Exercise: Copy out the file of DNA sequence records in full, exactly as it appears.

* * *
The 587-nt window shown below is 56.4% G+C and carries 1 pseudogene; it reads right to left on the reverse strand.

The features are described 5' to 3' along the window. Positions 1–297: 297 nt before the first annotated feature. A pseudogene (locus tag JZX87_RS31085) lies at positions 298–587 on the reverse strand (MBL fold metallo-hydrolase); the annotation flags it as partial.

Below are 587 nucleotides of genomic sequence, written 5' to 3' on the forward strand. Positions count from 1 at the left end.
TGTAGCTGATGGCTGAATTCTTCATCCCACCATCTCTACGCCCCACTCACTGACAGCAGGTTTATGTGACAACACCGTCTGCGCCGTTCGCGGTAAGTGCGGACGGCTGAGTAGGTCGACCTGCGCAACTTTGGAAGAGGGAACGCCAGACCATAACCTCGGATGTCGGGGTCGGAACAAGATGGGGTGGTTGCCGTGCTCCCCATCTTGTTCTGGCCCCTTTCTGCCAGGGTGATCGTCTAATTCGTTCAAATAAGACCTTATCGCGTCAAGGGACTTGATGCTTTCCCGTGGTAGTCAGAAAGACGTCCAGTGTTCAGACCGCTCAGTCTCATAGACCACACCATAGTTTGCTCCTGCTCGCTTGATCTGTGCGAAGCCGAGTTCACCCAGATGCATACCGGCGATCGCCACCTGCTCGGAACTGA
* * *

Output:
The 587-nt window shown below is 56.4% G+C and carries 1 pseudogene; it reads right to left on the reverse strand.

The features are described 5' to 3' along the window. Positions 1–297: 297 nt before the first annotated feature. A pseudogene (locus tag JZX87_RS31085) lies at positions 298–587 on the reverse strand (MBL fold metallo-hydrolase); the annotation flags it as partial.

Below are 587 nucleotides of genomic sequence, written 5' to 3' on the forward strand. Positions count from 1 at the left end.
TGTAGCTGATGGCTGAATTCTTCATCCCACCATCTCTACGCCCCACTCACTGACAGCAGGTTTATGTGACAACACCGTCTGCGCCGTTCGCGGTAAGTGCGGACGGCTGAGTAGGTCGACCTGCGCAACTTTGGAAGAGGGAACGCCAGACCATAACCTCGGATGTCGGGGTCGGAACAAGATGGGGTGGTTGCCGTGCTCCCCATCTTGTTCTGGCCCCTTTCTGCCAGGGTGATCGTCTAATTCGTTCAAATAAGACCTTATCGCGTCAAGGGACTTGATGCTTTCCCGTGGTAGTCAGAAAGACGTCCAGTGTTCAGACCGCTCAGTCTCATAGACCACACCATAGTTTGCTCCTGCTCGCTTGATCTGTGCGAAGCCGAGTTCACCCAGATGCATACCGGCGATCGCCACCTGCTCGGAACTGA